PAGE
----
Since January is Tamil heritage month, I decided to sit down and write about my heritage and what it means to my life. All throughout my life I’ve been told that I don’t look Tamil simply because of my skin colour or my facial features. In some ways, I took this to heart and subconsciously acted “less Tamil” around my peers. I didn’t memorize throwback Tamil songs or watch Vijay and Surya movies non-stop like all the other 90s kids I grew up with. I still enjoyed a Tamil movie or two with my parents every now and then growing up, but it wasn’t as big of a part in my life as it was for other children.
I remember when I was around twelve years old, my parents sent my younger sister and I to Tamil classes to learn how to read and write the language. After the first class, I decided that it wasn’t for me and stopped attending classes while my sister (who ironically is less cultural than I am) continued them for a couple years. Even though she is able to somewhat read and write in the language, she finds that she never has a need to do so outside of Tamil school.
If I were to paint a picture of the two of us, my sister has multiple piercings and her hair has been dyed through every colour of the rainbow. My favourite music is not the melodies of AR Rahman or Anirudh but instead is alternative rock and indie bands. We’ve been to only one AR Rahman concert (which we did enjoy) but we’ve been to countless concerts of Western artists. Neither of us can really hold a full conversation in Tamil at all, so in other words, my sister and I are what you would call “white-washed”. I hadn’t really thought that any of our interests or activities would make us white-washed, but over time this is what people had begun to see us as. I had begun to perpetuate this perception by describing myself to people as:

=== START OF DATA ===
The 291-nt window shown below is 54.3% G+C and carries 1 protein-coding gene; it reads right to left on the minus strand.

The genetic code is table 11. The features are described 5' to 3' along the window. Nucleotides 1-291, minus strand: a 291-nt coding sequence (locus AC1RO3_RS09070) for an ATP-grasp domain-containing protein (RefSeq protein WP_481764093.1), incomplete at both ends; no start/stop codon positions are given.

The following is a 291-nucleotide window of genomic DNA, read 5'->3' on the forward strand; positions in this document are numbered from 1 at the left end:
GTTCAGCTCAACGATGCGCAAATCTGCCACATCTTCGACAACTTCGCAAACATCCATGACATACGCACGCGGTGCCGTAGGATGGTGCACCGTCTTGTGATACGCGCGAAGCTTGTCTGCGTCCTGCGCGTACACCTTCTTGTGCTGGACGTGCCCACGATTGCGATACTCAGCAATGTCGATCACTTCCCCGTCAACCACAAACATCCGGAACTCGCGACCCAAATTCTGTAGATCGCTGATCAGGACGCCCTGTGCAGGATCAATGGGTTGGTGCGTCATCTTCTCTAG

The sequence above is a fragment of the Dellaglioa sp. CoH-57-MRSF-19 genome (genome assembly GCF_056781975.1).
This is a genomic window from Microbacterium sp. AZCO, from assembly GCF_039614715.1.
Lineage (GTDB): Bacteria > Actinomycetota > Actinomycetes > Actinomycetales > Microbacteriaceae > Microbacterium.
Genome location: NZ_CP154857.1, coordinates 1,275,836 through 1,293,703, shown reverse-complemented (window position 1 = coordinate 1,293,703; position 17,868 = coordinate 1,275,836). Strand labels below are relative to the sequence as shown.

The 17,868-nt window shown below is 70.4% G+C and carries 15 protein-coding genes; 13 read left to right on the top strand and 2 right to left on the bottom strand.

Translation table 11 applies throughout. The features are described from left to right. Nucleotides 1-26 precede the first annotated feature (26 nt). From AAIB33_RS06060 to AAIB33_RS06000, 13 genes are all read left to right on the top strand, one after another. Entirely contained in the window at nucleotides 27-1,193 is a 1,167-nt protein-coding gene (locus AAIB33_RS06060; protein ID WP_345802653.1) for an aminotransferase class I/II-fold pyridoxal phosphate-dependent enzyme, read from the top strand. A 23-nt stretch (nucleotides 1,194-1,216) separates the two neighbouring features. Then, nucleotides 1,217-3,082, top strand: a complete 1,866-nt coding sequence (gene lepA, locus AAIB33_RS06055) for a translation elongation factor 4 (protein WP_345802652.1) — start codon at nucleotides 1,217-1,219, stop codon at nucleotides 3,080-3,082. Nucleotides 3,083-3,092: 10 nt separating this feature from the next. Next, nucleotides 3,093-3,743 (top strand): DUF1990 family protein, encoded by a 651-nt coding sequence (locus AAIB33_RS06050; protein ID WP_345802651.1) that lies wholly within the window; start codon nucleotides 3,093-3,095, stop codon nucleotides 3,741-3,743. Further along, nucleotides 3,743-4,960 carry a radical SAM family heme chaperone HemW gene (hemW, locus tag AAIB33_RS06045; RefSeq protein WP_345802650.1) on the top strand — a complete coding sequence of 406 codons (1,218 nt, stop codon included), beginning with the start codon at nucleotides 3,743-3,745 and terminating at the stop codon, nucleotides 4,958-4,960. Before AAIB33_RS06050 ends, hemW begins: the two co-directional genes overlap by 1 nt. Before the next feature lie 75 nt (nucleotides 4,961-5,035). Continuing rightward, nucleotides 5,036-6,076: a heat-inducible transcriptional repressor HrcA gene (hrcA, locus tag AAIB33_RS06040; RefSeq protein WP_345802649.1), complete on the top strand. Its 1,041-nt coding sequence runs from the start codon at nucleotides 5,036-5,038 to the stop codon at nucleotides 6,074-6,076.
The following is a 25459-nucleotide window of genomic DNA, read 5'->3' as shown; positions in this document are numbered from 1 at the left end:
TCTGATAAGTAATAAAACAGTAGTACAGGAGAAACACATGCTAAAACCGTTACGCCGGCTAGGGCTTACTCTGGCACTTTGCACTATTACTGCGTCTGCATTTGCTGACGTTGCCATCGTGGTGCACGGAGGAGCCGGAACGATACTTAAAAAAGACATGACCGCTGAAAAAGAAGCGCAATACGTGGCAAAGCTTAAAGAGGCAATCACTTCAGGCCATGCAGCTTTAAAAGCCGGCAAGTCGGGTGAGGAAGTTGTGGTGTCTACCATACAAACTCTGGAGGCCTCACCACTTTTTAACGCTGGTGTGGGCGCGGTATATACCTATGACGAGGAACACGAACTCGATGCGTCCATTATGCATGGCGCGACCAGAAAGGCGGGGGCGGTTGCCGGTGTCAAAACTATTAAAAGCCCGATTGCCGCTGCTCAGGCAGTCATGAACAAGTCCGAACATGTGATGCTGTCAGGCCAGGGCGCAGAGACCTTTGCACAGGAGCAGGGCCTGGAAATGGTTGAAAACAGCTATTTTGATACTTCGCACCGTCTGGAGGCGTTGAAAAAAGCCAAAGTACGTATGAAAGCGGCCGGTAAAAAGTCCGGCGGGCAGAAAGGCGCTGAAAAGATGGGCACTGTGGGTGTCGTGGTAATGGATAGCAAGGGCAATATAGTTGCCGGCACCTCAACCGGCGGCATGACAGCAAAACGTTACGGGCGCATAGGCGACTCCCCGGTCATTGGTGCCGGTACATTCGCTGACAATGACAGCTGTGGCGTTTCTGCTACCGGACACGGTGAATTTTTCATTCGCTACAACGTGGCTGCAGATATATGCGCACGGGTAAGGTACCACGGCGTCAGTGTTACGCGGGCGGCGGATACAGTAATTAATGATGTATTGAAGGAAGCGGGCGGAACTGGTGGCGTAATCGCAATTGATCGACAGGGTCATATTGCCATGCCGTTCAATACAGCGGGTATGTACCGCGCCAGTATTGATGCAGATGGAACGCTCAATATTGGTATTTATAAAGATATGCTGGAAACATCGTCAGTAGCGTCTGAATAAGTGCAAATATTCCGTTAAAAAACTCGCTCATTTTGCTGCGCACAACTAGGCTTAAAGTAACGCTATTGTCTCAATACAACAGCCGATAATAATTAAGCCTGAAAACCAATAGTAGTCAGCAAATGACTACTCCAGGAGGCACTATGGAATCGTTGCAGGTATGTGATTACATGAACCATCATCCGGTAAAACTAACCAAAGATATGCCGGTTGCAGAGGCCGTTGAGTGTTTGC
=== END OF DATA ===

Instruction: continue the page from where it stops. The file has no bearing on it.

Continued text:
“Yeah, I’m so totally white-washed.”
Now that I think about it, it’s probably kind of racist for people to be going around calling other people of colour white-washed when the phrase means that the person in question is void of any culture. Whether or not I like to colour my hair or listen to American music doesn’t make me any less cultured than people who choose to blast Tamil tunes in their cars all day or go to the opening night of the new Rajinikanth movie. It just means that I don’t have the same interests as my Tamil brothers and sisters.
I’ve attended a couple of Tamil formals during my time in university, partly as a study to see how other people my age act in such a situation but also see if I can take part without feeling out of place. My first formal was an interesting one. I was in my best saree with my hair and makeup all done up. When I walked into the hall I could hear Tamil film music blasting over the sound system. It was the first time I had seen so many young Tamil students my age all gathered in one room. Aside from the overwhelming feeling of being one person in a crowd of hundreds, it was strange to see how many other people like myself were in the community. All the other girls in their sarees and lehenga’s were absolutely radiant and the hall was packed from wall to wall with young Tamil students. I distinctly remember my favourite part of the night was when the food was brought out. Curries and dosa were laid out before us and filled the hall with their delicious aromas. In between the arrivals of all the guests were the dance performances by each school’s dance team to Tamil throwbacks and jokes made by the hosts of the formal. At the end of the night they opened the dance floor to the crowd and everyone danced away to their favourite Tamil hits. Overall, it was a pleasant night.